- Created on Friday, 18 January 2013 12:40
Judas betrayed Jesus for the same primary reason that Peter betrayed Jesus. It's true that Judas was a thief, but his actions were not mainly driven by greed. Judas desperately wanted Jesus to conform to his idea of a militant nationalistic kingdom of force and power, rather than a Kingdom of love and service. The story of Judas is also a good example of the judgment. While judgment is usually seen as a unilateral judicial decree by God, the Bible describes judgment as revelation - - how we respond to the revelation of God's love in the person of Jesus Christ. "Unbelief, by shutting the door on God's love, turns his love into judgment, that man shuts himself off from God's love. There would be no judgment at all were it not for the event of God's love. And with the mission of the Son this judgment has become a present reality." Rudolph Bultmann ?
- Created on Friday, 11 January 2013 12:40
The story of Peter is an important "case study" of God's persistent love to heal and transform an individual. Of all the disciples, Peter was the most vocal in his desire that Jesus become a "prize fighter" Messiah. When Jesus warned of his coming suffering and crucifixion, it was Peter that scolded him. Finally, when Jesus rebuked Peter for using the sword it was too much for him to handle and, for a time, he gave up all hope and publically denied Jesus. The way that God won Peter back reveals the intensity of God's efforts with each and every human soul - never giving up, always forgiving, even some "tough love" if that is what it takes.
- Created on Friday, 05 October 2012 21:35
From Gethsemane to the Cross, Jesus was tempted to use his power to silence his doubters and to reveal who he was. He had to restrain Peter from using force and reminded him that he could call "more than twelve legions of angels" (Matthew 26:53). In this context, Jesus's words to Pilate are significant, "My kingdom is not of this world. If it were, my followers would fight...but as it is, my kingdom is not from here" (John 18:36). Again and again throughout his ministry Jesus talked about his Kingdom. What is God's kingdom? Is it primarily a future event or a kingdom that is still to come? What does it look like and how can we distinguish it from the counterfeit kingdom?
- Created on Friday, 04 May 2012 11:53
The Gospel of John has an intentional focus on "the hour" of Jesus. Before his first miracle, Jesus said that "My hour has not yet come" (2:4). During his early life and ministry, we are twice told that "his hour had not yet come" (7:30 and 8:20). Toward the end of his life, Jesus realized that the hour was at hand, "The hour has come for the Son of Man to be glorified" (12:23). He recoiled from the horror of it, but knew that this hour was the fulfillment of his mission, "Now my soul is troubled. And what should I say - 'Father, save me from this hour'? No, it is for this reason that I have come to this hour" (12:27). The forward momentum of Jesus' hour in the Gospel of John reaches a climax at the Cross, "Now before the festival of the Passover, Jesus knew that his hour had come to depart from this world and go to the Father" (13:1). "After Jesus had spoken these words, he looked up to heaven and said, 'Father, the hour has come; glorify your Son so that the Son may glorify you" (17:1).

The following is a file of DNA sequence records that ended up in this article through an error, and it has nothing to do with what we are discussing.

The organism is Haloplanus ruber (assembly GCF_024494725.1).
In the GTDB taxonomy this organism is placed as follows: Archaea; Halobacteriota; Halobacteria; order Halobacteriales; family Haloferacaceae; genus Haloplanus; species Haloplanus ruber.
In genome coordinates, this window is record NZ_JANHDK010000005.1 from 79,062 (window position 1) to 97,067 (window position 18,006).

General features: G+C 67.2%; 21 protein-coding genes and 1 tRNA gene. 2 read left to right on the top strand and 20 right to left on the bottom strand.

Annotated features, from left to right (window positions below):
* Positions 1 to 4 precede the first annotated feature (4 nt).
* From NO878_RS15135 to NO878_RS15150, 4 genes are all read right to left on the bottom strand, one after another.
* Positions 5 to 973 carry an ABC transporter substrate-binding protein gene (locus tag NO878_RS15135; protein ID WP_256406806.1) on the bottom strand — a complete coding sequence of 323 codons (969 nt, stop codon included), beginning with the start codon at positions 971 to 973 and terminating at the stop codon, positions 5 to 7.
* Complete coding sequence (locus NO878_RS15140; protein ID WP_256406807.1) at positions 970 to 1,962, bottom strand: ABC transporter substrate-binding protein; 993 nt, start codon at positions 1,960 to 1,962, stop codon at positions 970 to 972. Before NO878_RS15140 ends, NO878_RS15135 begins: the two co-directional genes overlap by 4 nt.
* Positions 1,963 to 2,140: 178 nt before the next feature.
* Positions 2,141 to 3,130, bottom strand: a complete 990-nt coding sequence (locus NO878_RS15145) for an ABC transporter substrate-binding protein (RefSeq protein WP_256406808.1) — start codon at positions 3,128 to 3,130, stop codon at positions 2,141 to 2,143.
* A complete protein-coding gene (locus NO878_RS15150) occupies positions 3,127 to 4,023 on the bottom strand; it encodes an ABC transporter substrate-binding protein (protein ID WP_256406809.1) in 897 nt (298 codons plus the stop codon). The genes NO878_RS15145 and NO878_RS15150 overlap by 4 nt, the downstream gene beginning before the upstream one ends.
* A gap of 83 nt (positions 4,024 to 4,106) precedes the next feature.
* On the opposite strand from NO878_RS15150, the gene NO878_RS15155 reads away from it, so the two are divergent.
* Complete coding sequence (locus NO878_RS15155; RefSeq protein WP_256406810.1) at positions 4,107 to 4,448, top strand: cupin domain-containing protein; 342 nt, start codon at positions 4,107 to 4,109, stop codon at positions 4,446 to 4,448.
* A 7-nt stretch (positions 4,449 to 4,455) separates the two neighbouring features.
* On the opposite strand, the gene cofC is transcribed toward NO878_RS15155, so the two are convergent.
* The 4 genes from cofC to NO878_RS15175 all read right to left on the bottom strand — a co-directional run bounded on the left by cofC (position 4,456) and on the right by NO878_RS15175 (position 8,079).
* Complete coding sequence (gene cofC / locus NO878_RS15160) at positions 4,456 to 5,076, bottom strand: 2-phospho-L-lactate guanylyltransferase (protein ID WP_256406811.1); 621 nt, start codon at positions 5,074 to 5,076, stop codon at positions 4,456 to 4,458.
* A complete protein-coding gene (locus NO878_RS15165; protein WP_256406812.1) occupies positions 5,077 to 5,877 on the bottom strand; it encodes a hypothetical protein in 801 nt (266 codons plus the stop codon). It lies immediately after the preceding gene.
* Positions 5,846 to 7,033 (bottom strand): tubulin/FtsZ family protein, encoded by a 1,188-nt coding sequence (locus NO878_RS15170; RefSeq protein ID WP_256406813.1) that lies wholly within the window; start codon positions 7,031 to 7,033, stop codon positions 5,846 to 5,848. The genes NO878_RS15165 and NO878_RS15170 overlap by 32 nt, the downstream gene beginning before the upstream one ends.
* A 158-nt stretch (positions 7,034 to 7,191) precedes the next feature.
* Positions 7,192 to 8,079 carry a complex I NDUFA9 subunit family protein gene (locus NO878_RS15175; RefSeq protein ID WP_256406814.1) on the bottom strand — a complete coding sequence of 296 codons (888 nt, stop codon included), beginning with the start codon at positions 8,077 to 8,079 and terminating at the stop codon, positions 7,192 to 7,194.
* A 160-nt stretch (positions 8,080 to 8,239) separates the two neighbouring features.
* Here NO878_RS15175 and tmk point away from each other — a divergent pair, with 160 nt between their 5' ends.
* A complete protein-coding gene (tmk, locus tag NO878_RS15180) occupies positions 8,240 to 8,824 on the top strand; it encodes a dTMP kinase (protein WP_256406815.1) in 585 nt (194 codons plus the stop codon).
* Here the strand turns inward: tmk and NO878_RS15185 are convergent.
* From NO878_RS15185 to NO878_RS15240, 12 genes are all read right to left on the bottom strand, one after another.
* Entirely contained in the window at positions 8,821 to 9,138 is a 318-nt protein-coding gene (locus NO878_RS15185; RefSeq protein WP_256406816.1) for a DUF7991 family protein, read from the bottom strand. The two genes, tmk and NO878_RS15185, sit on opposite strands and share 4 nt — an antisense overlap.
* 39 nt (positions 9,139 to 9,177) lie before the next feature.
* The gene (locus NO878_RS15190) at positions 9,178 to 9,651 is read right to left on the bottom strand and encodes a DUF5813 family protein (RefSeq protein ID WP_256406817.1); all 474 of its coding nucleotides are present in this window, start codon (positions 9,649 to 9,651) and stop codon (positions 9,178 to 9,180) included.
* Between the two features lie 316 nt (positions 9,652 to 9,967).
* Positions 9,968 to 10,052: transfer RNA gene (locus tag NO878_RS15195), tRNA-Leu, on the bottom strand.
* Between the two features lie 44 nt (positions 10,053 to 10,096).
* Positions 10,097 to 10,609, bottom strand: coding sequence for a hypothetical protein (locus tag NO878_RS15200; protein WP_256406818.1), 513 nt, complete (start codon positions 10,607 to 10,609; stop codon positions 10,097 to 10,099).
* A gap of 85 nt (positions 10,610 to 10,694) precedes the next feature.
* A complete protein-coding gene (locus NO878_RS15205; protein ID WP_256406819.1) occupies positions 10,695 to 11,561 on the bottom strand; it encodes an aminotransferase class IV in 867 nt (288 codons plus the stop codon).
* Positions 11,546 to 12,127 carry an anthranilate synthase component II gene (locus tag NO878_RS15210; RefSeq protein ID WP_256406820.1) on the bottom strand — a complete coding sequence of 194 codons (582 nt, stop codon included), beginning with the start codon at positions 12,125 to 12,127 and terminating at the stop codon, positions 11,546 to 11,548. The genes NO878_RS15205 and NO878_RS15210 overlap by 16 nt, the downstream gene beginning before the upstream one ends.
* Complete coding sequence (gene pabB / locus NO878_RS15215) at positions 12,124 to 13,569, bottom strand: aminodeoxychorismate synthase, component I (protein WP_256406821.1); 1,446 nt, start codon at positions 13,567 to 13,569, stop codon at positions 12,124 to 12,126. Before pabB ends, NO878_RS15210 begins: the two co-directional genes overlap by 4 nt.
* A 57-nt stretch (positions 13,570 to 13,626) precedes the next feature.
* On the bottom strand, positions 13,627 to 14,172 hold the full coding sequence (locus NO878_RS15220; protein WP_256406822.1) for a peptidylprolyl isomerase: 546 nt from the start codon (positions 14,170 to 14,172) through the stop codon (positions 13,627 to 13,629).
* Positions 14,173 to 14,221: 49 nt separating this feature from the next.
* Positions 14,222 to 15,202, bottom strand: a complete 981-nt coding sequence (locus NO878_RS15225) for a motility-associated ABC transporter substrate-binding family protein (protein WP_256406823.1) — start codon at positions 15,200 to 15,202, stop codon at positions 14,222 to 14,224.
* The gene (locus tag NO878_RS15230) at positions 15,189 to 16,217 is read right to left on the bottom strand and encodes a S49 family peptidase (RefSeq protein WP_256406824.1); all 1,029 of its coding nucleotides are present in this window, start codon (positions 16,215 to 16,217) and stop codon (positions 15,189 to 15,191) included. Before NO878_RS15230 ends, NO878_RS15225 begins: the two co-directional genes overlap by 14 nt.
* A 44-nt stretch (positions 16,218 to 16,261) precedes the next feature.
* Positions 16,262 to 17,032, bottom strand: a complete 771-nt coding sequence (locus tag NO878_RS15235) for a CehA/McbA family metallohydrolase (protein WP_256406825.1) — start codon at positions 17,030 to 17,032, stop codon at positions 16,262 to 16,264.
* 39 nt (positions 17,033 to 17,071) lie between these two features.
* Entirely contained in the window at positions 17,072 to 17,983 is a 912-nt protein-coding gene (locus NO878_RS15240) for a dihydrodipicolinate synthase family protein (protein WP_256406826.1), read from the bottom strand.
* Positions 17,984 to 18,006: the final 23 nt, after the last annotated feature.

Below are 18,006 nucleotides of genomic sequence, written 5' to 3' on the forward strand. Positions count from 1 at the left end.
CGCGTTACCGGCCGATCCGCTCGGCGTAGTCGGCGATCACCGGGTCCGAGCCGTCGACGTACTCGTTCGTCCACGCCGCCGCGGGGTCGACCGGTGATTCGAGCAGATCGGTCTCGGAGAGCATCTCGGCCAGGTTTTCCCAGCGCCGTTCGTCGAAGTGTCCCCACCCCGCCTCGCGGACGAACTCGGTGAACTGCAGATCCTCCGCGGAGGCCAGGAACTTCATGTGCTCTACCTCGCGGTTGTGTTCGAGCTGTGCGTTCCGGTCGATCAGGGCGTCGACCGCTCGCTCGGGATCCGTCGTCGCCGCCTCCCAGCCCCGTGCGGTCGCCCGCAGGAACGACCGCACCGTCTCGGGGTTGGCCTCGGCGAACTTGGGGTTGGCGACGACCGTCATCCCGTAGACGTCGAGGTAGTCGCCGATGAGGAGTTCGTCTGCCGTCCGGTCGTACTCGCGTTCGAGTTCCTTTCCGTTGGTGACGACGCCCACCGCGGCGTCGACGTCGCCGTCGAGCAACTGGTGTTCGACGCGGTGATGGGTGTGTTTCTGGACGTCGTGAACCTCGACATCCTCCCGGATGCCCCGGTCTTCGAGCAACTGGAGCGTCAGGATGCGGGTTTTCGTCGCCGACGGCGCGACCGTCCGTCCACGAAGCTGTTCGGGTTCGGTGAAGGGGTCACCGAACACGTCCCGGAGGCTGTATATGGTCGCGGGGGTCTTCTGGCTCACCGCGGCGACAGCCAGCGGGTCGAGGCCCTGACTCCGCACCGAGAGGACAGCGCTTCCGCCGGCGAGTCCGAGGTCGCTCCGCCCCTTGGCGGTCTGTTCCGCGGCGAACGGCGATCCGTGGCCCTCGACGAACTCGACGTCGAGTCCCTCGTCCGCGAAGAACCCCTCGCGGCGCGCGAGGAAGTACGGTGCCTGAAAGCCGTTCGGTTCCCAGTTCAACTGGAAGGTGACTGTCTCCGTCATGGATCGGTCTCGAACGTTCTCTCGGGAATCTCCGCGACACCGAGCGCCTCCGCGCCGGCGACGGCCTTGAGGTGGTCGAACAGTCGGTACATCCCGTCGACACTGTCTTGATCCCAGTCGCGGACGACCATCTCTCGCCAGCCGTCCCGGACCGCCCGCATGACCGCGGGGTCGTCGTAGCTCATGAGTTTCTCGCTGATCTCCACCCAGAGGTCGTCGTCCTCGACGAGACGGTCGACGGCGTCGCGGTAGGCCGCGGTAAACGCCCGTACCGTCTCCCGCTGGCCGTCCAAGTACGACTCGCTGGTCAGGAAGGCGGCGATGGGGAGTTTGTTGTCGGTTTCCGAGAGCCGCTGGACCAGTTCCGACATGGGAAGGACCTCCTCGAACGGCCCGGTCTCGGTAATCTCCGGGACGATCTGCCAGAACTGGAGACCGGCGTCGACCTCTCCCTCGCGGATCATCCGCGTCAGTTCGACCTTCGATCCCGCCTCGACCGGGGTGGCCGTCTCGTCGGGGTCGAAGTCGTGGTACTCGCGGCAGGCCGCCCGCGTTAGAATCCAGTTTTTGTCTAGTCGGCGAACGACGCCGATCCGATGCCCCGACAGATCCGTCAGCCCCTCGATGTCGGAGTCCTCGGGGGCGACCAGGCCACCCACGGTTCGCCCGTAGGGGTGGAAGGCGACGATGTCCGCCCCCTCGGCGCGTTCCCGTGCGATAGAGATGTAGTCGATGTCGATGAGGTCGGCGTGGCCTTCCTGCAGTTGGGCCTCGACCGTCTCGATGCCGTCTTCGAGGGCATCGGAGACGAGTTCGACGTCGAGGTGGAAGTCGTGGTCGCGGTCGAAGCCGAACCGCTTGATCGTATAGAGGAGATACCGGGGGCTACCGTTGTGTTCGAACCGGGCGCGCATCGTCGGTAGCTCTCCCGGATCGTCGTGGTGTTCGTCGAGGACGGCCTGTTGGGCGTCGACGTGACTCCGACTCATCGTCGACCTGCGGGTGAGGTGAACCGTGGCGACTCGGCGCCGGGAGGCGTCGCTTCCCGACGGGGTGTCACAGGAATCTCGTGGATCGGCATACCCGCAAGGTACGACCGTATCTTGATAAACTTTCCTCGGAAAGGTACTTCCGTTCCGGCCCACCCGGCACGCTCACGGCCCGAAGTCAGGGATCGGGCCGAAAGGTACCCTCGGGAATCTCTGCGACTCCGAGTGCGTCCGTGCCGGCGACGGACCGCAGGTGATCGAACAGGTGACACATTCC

There is a deep meaning of "the hour" in John's Gospel that wants to reveal more to us than merely "this is the hour when Jesus died."
- Created on Friday, 06 April 2012 11:53
The Gospels are considered by many to have been written long after the fact. Bart Ehrman compares their reliability to "the telephone game" - a game which is designed to produce distortion in the original message as it is whispered from one person to another.
Many recent publications, however have made a case for the Gospels as reliable eyewitness accounts. The most compelling case for this can be made for the Gospel of John which concludes, "This is the disciple who is testifying to these things and has written them" (21:24).
Do the Gospels represent an accurate reflection of the words and the life of Jesus Christ?
- Created on Wednesday, 25 February 2009 11:53
"Controversy surrounding William P. Young's "The Shack" has drawn attention to a major theological debate that many readers of the popular novel may not be aware of. The debate concerns how Christians understand the significance of Christ's death on the cross. Questions are being raised about one of the traditional concepts of the atonement. The controversy came to light in a popular forum recently, when Baptist pastor Kendall Adams interviewed Young on radio station KAYP in Iowa. Adams pressed Young on why he had God assert in the book: "I don't punish sin. Sin is its own punishment."
Adams replied that Young was denying "penal substitutionary atonement" -- that Jesus paid the penalty for human sins on the cross -- which Adams stated was "the heart of the gospel." Young agreed that he did not fully accept the penal substitutionary view of the atonement. In the interview, Young defended his position by stating that there is 'a huge debate that's going on in theology right now within the evangelical community' concerning the doctrine of the atonement."
- Created on Thursday, 15 January 2009 11:53
Our study of the 4 gospels concludes with a focus on the Cross. Why did Jesus have to die? How is the death of Jesus involved in our salvation? Was the Father persuaded to forgive at the Cross? Was our legal standing changed at the Cross? Was the wrath of God poured out on Jesus at the Cross? Many, many questions that are all tremendously important. The Cross is to be the "science of the ages" which would suggest that there is a tremendously deep meaning that we have not yet fully understood. One thing is clear: our understanding of the death of Jesus is critically important to our picture of who God is and "eternal life is to know God." (John 17:3)